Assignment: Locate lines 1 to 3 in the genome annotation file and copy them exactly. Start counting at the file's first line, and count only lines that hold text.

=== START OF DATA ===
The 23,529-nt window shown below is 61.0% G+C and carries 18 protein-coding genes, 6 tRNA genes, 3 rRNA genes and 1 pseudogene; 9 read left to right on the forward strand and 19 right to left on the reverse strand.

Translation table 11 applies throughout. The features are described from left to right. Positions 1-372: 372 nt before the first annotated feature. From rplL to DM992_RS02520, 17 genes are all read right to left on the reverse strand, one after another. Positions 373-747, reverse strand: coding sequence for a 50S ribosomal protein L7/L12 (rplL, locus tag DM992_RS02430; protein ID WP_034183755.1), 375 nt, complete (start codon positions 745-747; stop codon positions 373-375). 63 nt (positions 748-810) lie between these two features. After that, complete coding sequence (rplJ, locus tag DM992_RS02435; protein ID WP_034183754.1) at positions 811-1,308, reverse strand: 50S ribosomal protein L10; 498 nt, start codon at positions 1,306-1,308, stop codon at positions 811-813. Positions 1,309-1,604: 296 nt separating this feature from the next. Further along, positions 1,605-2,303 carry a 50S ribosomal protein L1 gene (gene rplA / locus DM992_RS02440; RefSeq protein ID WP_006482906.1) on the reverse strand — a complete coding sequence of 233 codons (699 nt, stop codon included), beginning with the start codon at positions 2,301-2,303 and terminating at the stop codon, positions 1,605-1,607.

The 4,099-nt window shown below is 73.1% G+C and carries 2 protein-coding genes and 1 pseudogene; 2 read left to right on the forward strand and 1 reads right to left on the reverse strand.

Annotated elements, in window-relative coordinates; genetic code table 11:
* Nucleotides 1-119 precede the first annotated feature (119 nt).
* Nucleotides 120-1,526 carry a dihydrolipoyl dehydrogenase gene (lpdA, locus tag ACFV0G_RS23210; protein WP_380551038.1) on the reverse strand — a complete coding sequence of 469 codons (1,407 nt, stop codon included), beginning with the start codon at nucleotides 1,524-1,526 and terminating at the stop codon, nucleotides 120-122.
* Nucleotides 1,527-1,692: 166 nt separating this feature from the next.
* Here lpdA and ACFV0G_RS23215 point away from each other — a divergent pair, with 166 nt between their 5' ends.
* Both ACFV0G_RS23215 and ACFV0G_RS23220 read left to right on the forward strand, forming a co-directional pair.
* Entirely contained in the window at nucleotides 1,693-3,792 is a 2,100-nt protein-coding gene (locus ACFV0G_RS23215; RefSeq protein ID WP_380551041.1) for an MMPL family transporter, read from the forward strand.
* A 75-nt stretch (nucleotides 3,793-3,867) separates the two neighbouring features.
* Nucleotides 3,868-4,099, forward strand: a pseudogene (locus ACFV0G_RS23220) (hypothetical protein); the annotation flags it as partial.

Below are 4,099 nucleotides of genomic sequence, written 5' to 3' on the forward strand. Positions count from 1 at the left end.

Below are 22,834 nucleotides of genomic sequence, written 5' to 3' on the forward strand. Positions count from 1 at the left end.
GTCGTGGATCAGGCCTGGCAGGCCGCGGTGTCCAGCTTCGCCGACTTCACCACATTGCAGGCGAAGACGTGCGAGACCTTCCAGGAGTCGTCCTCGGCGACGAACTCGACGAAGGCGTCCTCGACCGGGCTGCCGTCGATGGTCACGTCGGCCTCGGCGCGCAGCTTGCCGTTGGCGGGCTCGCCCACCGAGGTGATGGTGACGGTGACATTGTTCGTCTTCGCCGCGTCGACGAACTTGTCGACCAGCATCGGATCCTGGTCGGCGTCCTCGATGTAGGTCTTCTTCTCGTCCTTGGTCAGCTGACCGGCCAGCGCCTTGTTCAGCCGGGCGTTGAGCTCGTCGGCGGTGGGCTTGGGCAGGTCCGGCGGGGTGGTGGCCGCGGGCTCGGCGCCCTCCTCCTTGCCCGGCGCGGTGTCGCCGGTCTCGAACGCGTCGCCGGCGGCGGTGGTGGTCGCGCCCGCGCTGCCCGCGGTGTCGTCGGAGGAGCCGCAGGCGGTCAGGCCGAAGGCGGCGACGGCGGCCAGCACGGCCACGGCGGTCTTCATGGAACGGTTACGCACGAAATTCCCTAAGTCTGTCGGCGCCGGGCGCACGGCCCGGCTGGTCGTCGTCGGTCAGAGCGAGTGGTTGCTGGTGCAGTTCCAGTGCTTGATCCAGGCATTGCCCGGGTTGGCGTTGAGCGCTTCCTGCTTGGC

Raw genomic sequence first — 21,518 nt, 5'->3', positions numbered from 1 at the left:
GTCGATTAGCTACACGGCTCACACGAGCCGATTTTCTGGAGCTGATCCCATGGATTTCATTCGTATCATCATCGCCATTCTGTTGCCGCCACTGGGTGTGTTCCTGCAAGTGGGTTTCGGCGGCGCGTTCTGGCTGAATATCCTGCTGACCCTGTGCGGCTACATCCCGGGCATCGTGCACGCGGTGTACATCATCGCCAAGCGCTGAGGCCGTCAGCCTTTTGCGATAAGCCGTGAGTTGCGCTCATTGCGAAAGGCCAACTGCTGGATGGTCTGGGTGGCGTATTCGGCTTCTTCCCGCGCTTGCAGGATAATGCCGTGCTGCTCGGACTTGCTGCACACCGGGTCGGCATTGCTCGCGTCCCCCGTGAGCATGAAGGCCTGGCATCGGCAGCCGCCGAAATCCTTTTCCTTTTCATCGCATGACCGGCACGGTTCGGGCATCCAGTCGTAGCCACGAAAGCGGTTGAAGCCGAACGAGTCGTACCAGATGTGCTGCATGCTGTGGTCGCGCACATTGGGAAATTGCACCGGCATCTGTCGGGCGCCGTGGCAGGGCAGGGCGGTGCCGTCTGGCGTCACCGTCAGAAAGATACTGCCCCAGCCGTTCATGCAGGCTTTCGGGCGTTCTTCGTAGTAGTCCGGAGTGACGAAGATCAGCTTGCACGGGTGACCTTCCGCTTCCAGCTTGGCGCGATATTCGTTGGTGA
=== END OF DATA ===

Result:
The 23,529-nt window shown below is 61.0% G+C and carries 18 protein-coding genes, 6 tRNA genes, 3 rRNA genes and 1 pseudogene; 9 read left to right on the forward strand and 19 right to left on the reverse strand.

Translation table 11 applies throughout. The features are described from left to right. Positions 1-372: 372 nt before the first annotated feature. From rplL to DM992_RS02520, 17 genes are all read right to left on the reverse strand, one after another. Positions 373-747, reverse strand: coding sequence for a 50S ribosomal protein L7/L12 (rplL, locus tag DM992_RS02430; protein ID WP_034183755.1), 375 nt, complete (start codon positions 745-747; stop codon positions 373-375). 63 nt (positions 748-810) lie between these two features. After that, complete coding sequence (rplJ, locus tag DM992_RS02435; protein ID WP_034183754.1) at positions 811-1,308, reverse strand: 50S ribosomal protein L10; 498 nt, start codon at positions 1,306-1,308, stop codon at positions 811-813. Positions 1,309-1,604: 296 nt separating this feature from the next. Further along, positions 1,605-2,303 carry a 50S ribosomal protein L1 gene (gene rplA / locus DM992_RS02440; RefSeq protein ID WP_006482906.1) on the reverse strand — a complete coding sequence of 233 codons (699 nt, stop codon included), beginning with the start codon at positions 2,301-2,303 and terminating at the stop codon, positions 1,605-1,607.

The 4,099-nt window shown below is 73.1% G+C and carries 2 protein-coding genes and 1 pseudogene; 2 read left to right on the forward strand and 1 reads right to left on the reverse strand.